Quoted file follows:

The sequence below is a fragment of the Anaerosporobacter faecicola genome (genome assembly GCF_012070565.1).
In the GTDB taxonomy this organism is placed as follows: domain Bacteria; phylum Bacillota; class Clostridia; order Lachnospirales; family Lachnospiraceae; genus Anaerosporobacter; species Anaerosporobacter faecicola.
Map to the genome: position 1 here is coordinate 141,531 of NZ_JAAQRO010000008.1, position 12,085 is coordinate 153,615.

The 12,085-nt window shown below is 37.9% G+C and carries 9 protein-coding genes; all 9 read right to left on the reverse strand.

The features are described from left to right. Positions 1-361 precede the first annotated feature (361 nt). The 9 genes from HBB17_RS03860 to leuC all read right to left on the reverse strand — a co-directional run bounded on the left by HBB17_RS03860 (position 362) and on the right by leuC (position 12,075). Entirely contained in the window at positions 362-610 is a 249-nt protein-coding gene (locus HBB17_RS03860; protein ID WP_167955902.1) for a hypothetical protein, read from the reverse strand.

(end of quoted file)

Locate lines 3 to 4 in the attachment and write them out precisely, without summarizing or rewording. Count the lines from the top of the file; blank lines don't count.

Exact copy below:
Map to the genome: position 1 here is coordinate 141,531 of NZ_JAAQRO010000008.1, position 12,085 is coordinate 153,615.

The 12,085-nt window shown below is 37.9% G+C and carries 9 protein-coding genes; all 9 read right to left on the reverse strand.